Can Spending Joint Marital Assets Affect The Outcome Of A Divorce In South Florida?
It is a sobering reality for some couples considering divorce. One spouse informs the other that it is not working out and that they might speak to a lawyer. Suddenly the other spouse takes it upon themselves to start spending money like it is going out of style, moving joint funds to offshore accounts, even selling furniture right under their partner’s nose. The partner wanting to separate checks their joint savings account, only to see that the balance is wiped. Can a spouse get away with this? Is it okay to deliberately spend or move money out of joint accounts when a divorce is pending?
Dissipation is defined as the intentional spending or concealing of joint marital assets (including tangible and intangible property) in anticipation of divorce or during divorce. It is unethical conduct that can be penalized and does affect the outcome of divorce proceedings. If you suspect your spouse of dissipating funds, it’s crucial you act quickly to put a stop to it.
Often dissipation is not uncovered until the discovery phase of litigation. Discovery is the exchange of information and evidence relevant to the case, including financial statements, income statements, and paystubs. During discovery, one party might learn that another party has spent large sums of money out of a joint account, possibly even spending their money on a new beau. A party might also uncover hidden funds, offshore accounts, wire transfers all traced back to joint marital assets. A dissipating spouse believes if they can dwindle away at joint assets before the other spouse has knowledge of it, the other spouse has less to gain from equitable division of assets.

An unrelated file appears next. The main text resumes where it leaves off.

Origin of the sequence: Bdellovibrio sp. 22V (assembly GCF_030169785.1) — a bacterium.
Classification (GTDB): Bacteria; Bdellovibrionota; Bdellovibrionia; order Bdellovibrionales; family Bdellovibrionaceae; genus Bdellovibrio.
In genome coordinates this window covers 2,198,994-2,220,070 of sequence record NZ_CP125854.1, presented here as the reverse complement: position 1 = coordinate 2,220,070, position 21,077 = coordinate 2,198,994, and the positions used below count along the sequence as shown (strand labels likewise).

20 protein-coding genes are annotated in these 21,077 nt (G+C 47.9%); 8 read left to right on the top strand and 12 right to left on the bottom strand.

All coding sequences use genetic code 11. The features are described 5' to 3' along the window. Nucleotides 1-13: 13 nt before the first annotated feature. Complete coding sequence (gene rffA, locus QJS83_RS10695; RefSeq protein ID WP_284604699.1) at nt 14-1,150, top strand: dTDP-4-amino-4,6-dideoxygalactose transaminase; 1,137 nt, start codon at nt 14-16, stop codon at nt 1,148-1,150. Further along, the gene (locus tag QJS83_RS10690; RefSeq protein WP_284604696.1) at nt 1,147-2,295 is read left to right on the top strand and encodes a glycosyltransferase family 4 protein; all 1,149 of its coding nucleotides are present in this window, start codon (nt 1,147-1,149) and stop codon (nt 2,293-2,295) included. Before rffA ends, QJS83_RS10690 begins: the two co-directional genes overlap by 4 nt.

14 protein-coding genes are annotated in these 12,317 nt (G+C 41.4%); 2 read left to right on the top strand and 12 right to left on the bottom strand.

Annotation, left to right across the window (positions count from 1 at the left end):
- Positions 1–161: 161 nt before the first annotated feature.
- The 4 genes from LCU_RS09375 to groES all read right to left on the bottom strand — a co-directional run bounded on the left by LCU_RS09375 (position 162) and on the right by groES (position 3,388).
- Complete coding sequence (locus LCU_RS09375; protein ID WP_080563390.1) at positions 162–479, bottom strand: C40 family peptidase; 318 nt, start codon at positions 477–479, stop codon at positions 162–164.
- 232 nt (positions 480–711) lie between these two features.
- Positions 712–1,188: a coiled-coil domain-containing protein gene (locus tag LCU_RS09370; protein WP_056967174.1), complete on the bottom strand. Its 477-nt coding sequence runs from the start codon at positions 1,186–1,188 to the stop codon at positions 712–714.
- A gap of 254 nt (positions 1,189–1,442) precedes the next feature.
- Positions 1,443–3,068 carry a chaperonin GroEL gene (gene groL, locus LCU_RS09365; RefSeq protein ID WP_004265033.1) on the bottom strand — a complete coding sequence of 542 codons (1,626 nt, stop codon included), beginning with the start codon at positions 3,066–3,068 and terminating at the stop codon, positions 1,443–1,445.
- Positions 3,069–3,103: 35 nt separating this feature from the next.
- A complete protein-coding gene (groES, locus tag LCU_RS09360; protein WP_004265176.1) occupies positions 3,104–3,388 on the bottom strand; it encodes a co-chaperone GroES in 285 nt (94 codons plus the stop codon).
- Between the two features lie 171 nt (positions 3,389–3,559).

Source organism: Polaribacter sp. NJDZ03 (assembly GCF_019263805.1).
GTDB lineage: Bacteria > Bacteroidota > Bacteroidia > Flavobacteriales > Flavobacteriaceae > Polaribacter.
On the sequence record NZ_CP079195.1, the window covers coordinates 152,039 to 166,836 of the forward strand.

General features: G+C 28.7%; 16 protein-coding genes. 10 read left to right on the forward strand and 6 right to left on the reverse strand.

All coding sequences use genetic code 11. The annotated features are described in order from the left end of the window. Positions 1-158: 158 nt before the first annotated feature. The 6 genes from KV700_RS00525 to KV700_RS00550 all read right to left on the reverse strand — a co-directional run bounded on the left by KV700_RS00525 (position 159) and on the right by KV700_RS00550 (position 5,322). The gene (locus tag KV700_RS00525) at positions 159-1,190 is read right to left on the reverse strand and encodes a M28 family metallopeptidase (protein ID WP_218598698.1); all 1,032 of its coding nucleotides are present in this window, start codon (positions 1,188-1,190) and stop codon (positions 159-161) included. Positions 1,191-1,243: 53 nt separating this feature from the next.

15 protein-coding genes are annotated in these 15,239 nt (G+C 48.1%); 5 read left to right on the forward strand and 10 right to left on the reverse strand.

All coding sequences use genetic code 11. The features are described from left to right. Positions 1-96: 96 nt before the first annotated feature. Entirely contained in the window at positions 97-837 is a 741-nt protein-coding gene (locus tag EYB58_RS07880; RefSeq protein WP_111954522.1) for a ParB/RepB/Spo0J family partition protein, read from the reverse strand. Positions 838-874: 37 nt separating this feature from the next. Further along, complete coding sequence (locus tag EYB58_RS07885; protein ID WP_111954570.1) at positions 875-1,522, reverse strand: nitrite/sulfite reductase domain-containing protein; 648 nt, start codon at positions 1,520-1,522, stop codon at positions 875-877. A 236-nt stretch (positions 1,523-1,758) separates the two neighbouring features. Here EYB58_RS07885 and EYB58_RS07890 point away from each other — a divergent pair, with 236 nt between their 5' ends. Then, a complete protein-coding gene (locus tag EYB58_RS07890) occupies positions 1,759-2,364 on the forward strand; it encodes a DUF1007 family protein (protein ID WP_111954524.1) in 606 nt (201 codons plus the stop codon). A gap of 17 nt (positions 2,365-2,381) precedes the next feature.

If you suspect your spouse is dissipating funds and you have already filed for divorce you can file a motion for an injunction with the presiding court to freeze accounts and curtail another spouse’s spending habits until a decision is rendered regarding equitable division of the marital assets. Fla. Stat. § 61.075 (2018). Sometimes, forensic accounting might be necessary to accurately determine the source of commingled funds or if the other party is suspected of hiding assets. To prove dissipation, one party must establish that the other party deliberately moved monies, concealed assets or spent joint assets after the marriage began to break down or when a divorce complaint was filed. The moving party must rely on direct evidence such as joint bank statements or receipts for unauthorized purchases using joint funds.
Call West Palm Beach Divorce Attorney William Wallshein
If you suspect your spouse is dissipating assets and you are considering filing for divorce or have already filed, you need to take action. Don’t let your ex dictate what is yours or continue to waste what you have worked so hard to earn. With more than 38 years of experience, West Palm Beach family lawyer William Wallshein is an advocate for clients seeking resolution of high-conflict divorce issues. Call today to schedule a comprehensive consultation.